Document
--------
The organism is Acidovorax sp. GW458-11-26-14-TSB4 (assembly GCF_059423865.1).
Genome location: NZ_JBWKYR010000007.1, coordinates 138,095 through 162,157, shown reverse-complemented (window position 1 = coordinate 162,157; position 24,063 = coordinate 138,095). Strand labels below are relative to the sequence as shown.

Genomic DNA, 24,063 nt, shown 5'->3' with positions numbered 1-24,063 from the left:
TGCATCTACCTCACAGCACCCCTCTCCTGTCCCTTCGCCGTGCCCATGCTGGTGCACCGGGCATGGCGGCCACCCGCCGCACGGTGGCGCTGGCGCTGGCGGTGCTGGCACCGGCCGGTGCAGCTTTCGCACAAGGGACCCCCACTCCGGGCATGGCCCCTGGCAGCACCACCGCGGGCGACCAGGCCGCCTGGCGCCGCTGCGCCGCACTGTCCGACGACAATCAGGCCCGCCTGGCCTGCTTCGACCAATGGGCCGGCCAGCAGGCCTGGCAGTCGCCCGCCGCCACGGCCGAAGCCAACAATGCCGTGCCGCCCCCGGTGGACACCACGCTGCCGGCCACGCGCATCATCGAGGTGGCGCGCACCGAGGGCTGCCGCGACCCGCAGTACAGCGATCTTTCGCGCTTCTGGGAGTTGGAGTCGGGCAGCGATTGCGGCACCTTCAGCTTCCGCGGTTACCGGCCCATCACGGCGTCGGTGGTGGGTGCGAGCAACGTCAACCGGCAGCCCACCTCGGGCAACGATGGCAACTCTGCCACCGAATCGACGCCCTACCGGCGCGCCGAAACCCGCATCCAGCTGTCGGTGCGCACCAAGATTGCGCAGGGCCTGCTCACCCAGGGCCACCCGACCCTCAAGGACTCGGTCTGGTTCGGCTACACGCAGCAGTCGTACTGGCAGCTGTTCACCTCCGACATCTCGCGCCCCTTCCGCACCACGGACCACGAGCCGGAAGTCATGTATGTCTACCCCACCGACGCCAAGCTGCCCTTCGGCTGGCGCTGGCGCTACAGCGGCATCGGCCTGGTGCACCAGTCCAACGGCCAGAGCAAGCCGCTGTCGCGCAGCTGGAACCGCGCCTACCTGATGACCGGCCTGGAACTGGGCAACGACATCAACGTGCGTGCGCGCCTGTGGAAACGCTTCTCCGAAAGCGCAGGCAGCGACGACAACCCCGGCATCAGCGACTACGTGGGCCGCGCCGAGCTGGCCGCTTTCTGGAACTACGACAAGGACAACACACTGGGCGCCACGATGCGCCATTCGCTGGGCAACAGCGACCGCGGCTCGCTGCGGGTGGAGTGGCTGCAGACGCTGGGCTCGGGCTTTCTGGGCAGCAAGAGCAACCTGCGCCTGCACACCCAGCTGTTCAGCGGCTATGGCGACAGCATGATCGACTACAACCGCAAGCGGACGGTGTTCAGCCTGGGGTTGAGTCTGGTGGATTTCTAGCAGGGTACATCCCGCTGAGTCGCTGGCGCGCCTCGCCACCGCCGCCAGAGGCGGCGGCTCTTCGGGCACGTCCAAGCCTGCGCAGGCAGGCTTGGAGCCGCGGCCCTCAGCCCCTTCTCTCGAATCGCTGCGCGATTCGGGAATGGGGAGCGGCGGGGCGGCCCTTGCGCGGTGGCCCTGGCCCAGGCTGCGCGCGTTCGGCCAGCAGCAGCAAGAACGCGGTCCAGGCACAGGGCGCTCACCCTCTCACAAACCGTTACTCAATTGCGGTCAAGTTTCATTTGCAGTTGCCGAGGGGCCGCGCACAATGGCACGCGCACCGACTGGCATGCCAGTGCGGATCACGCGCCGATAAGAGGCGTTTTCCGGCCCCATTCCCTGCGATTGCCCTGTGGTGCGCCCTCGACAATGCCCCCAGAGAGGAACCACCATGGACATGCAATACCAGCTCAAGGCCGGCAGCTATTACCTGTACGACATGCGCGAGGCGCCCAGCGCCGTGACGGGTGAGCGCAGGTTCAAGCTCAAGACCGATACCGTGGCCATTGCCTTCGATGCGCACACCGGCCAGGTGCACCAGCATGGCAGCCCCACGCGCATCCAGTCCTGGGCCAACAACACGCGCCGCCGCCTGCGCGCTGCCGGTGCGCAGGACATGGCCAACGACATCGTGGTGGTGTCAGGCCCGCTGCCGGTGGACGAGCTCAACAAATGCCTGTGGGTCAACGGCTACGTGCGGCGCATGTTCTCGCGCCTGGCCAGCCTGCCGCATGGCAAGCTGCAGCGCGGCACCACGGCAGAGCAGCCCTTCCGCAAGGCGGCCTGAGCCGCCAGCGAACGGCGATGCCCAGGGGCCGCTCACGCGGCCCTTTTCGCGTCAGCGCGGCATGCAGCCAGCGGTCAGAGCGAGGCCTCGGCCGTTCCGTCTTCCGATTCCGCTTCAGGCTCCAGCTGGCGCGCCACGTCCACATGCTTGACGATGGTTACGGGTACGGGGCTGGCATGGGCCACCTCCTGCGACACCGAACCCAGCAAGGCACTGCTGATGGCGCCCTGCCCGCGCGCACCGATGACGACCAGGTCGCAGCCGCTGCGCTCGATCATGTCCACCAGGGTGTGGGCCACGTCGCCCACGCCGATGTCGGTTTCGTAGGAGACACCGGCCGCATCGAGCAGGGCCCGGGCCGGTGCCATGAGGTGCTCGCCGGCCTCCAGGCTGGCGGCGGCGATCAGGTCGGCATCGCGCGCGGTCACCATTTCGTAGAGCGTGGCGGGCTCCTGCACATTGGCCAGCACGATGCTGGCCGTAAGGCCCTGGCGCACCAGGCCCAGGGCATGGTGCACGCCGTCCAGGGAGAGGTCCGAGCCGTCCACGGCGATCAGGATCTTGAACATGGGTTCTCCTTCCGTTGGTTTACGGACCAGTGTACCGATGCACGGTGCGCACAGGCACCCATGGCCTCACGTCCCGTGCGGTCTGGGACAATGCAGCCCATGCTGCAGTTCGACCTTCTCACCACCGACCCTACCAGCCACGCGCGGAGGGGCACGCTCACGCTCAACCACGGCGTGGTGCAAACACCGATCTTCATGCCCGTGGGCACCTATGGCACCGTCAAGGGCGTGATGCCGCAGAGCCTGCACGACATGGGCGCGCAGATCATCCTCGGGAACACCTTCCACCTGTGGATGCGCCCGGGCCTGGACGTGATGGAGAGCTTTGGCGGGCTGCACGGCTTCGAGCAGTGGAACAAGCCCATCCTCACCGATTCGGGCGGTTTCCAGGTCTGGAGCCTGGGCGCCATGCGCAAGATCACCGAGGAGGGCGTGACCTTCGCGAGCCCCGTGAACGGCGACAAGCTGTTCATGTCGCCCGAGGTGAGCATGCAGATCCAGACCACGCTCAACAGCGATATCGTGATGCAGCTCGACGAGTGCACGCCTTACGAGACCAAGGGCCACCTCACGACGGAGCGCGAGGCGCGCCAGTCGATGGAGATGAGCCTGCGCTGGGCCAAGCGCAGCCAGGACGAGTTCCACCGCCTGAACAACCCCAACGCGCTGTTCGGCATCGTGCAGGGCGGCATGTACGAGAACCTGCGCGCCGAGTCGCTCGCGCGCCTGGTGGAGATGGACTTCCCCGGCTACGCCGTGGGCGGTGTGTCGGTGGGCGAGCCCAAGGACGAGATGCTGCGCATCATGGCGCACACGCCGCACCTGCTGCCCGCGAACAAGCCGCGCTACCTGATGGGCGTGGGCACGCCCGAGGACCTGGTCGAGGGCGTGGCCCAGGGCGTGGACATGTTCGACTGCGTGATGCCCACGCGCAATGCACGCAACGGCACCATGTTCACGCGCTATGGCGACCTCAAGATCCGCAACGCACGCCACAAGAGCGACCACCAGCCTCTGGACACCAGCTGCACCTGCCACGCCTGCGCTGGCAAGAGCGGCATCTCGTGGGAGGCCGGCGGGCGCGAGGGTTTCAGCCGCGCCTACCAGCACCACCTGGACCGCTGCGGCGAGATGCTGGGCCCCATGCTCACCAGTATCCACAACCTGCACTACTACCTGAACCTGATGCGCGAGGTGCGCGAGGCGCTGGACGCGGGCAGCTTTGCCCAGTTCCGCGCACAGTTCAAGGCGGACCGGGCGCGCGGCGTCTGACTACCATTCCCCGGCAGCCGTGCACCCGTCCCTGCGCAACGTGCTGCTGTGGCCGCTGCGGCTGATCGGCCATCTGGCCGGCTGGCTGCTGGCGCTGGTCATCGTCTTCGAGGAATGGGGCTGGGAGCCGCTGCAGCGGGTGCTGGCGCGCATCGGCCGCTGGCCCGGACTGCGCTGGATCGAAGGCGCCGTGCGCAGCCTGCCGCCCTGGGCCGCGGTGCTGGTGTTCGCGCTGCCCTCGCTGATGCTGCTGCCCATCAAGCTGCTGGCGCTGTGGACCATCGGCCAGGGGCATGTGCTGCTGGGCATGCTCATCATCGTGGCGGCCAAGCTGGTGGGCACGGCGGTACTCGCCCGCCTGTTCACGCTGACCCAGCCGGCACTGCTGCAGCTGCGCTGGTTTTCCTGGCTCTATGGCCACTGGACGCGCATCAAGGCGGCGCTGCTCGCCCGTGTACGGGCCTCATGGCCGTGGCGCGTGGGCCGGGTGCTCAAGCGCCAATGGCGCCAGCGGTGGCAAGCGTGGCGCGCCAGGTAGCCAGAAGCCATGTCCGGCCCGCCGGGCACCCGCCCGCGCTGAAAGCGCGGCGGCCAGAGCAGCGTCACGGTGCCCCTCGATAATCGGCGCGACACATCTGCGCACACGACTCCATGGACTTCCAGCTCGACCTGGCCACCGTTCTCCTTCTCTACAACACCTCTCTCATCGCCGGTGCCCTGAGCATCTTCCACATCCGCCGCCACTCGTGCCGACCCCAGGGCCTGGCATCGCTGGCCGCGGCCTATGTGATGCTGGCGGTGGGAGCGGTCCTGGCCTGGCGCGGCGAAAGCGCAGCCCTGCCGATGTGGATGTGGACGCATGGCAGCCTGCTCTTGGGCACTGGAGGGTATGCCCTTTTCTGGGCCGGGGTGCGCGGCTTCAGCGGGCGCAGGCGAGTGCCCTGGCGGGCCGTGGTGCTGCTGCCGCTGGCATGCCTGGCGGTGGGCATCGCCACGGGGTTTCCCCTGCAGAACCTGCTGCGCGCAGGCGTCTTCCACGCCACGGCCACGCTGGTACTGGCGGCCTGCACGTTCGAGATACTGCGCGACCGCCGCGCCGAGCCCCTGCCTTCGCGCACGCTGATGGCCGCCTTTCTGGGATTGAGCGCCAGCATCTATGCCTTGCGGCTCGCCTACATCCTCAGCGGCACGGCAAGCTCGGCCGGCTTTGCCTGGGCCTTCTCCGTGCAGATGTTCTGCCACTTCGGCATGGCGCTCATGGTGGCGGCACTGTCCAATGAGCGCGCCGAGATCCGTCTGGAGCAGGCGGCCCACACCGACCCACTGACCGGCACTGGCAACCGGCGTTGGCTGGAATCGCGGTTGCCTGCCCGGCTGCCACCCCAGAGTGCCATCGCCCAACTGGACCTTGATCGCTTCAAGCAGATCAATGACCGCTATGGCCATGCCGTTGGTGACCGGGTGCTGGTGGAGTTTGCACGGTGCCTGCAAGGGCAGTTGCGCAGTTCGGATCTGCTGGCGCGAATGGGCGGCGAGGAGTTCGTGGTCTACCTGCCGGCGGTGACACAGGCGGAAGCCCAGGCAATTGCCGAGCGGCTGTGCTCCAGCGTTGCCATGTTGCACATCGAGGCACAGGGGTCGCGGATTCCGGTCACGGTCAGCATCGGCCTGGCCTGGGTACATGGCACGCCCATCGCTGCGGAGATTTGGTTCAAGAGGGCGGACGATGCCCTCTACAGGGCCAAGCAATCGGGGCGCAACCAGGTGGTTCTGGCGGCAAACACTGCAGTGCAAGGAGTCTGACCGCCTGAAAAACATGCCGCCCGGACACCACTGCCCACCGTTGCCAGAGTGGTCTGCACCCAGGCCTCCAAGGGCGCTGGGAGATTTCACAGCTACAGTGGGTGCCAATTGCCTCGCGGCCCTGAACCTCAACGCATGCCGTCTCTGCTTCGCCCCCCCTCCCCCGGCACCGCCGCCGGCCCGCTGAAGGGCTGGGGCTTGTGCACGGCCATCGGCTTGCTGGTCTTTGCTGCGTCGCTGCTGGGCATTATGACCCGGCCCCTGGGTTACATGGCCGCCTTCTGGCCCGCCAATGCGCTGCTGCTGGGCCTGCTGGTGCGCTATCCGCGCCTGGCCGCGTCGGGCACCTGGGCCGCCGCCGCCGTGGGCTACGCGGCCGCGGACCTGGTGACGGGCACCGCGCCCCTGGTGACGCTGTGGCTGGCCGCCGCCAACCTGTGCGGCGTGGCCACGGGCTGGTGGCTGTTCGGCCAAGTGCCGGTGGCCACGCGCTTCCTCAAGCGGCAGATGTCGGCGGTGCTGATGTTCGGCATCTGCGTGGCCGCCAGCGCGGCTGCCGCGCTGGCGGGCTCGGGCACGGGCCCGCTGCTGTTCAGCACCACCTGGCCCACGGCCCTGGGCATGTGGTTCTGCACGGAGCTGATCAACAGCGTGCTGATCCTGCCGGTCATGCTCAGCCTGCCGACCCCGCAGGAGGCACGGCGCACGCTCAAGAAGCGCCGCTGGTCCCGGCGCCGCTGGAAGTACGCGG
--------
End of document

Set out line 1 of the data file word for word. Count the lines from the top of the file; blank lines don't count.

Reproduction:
The organism is Acidovorax sp. GW458-11-26-14-TSB4 (assembly GCF_059423865.1).